Goodman wrote on a wide variety of subjects; including education, Gestalt Therapy, city life and urban design, children's rights, politics, literary criticism, and many more. In an interview with Studs Terkel, Goodman said "I might seem to have a number of divergent interests – community planning, psychotherapy, education, politics – but they are all one concern: how to make it possible to grow up as a human being into a culture without losing nature. I simply refuse to acknowledge that a sensible and honorable community does not exist."

He was equally at home with the avant-garde and with classical texts, and his fiction often mixes formal and experimental styles. The style and subject matter of Goodman's short stories influenced those of Guy Davenport.

In 1967, Goodman's son Matthew died in a mountain climbing accident. Paul's friends claimed that he never recovered from the resulting grief, and his health began to deteriorate. He died of a heart attack at his farm in New Hampshire just before his 61st birthday.[6]

[edit] Views and opinions

While Goodman himself described his politics as anarchist, his love as bisexual, and his profession as that of "man of letters", Hayden Carruth wrote "Any page of Paul Goodman will give you not only originality and brilliance but wisdom – that is, something to think about. He is our peculiar, urban, twentieth-century Thoreau, the quintessential American mind of our time."

[edit] Bisexuality

The freedom with which he revealed, in print and in public, his homosexual life and loves (notably in a late essay, "Being Queer"[7]), proved to be one of the many important cultural springboards for the emerging gay liberation movement of the early 1970s. However, his own views ran counter to the modern construction of homosexuality; it was his view that sexual relationships between males were natural, normal, and healthy. In discussing his own sexual relationships, he acknowledged that public opinion would condemn him, but countered that "what is really obscene is the way our society makes us feel shameful and like criminals for doing human things that we really need."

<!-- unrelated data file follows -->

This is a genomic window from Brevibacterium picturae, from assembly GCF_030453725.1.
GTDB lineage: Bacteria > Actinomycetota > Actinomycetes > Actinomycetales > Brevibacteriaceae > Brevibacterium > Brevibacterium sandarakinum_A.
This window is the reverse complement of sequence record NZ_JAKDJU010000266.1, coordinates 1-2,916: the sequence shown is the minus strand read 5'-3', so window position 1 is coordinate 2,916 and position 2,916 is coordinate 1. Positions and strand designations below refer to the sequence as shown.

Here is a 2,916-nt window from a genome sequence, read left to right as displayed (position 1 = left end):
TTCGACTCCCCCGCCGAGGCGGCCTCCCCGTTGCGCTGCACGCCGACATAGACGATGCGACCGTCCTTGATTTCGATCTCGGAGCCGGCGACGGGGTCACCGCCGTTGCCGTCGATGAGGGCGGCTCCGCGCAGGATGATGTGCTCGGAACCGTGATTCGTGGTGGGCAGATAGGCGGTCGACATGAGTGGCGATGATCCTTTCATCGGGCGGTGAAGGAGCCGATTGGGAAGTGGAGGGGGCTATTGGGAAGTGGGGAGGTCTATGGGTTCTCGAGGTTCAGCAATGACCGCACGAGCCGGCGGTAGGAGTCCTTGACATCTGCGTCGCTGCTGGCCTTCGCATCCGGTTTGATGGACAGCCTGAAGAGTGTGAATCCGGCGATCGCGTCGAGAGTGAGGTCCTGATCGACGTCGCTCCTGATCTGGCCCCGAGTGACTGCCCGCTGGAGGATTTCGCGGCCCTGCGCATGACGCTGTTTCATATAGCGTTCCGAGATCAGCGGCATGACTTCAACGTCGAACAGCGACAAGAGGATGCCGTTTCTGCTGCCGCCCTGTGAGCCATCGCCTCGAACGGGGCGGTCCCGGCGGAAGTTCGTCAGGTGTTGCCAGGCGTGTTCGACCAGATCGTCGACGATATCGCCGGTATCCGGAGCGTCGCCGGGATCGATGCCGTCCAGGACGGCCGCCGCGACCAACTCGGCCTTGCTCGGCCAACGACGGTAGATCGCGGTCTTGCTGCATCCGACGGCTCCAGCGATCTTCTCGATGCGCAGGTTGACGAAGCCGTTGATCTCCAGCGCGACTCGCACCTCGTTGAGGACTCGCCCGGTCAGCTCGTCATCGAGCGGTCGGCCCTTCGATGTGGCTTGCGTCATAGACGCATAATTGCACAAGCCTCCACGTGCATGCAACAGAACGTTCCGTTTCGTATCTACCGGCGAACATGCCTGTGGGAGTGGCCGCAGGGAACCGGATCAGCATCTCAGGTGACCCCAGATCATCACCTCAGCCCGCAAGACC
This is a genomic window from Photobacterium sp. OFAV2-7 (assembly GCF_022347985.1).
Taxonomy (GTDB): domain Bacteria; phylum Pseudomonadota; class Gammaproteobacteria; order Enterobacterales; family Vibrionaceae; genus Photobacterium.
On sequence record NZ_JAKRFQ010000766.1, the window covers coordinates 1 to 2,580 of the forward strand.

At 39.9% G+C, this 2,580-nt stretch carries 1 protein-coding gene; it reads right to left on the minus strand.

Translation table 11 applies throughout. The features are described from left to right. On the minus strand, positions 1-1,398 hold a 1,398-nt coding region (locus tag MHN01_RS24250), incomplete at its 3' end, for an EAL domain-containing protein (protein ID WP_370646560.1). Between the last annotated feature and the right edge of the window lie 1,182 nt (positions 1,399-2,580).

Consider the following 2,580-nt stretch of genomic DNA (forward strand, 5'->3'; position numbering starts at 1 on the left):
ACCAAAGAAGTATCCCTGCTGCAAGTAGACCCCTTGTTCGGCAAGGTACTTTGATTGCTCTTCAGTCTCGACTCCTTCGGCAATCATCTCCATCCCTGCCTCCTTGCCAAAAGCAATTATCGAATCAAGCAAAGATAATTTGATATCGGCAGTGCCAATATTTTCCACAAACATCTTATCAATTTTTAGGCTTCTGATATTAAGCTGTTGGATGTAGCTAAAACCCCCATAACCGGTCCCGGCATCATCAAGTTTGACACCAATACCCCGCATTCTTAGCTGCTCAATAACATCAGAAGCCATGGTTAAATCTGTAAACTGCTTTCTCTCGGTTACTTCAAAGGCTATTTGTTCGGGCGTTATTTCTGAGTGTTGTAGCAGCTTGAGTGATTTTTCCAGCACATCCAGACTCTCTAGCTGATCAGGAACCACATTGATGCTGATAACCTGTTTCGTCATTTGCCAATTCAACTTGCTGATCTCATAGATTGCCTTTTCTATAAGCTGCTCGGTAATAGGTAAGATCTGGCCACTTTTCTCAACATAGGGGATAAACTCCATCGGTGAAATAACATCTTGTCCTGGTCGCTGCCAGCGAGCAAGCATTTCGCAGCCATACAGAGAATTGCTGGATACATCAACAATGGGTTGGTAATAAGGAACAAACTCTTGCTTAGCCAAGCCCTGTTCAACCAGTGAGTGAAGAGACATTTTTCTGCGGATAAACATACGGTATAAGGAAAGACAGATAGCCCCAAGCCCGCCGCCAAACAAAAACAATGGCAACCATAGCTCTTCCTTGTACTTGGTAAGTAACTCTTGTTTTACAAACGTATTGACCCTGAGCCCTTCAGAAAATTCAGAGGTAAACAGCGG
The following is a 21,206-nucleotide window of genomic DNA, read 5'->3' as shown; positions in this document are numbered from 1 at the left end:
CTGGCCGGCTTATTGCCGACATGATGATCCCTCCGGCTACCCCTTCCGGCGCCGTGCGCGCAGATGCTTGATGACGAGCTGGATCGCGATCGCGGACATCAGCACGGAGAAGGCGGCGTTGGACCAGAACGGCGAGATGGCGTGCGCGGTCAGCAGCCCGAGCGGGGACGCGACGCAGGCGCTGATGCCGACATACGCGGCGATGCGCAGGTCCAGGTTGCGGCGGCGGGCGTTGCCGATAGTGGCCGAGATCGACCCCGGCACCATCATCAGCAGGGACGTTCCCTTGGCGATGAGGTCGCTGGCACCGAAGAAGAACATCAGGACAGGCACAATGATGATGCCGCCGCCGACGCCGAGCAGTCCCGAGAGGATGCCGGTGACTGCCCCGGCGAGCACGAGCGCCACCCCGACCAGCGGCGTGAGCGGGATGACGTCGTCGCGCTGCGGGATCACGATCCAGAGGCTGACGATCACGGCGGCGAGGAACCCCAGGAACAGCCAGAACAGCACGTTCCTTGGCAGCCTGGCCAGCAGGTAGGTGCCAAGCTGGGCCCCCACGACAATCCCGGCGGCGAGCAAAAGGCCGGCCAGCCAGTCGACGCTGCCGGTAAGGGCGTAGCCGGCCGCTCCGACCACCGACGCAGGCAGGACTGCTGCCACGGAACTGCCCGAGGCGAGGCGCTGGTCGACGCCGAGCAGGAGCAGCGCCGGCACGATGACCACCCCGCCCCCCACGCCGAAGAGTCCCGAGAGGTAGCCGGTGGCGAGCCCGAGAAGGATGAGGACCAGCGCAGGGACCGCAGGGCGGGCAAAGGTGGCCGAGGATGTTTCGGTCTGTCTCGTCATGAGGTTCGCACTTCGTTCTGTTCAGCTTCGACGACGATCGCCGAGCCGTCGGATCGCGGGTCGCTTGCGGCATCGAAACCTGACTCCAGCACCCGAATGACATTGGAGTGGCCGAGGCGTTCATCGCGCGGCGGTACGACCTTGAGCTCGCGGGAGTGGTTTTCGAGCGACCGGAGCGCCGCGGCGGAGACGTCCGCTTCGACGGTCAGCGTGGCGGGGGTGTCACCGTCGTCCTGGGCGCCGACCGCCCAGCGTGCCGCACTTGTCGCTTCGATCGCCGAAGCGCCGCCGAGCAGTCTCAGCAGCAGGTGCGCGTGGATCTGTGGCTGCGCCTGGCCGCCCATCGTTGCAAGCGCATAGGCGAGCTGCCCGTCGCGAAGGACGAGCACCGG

[edit] Radical politics

After having been a strong advocate of the student movement during most of the 1960s, Goodman eventually became a staunch critic of the ideological harshness the New Left embraced toward the end of the decade. In New Reformation (1970), his tenth book of social criticism, he argued that the "alienation" and existential rage of 1960s youth had usurped all their worthwhile political goals (e.g., the Port Huron Statement), and that therefore their tactics had become destructive.[8] The book further situated the drama of the tumultuous 1960s in the larger context of what Goodman called "the disease of modern times".[8] In drawing this parallel between young people's socio-historical consciousness and their political activism, Goodman made an early contribution to the argument that the philosophical underpinnings of the New Left were largely informed by postwar disenchantment with Enlightenment conceptions of science, technology, truth, knowledge, and power relations.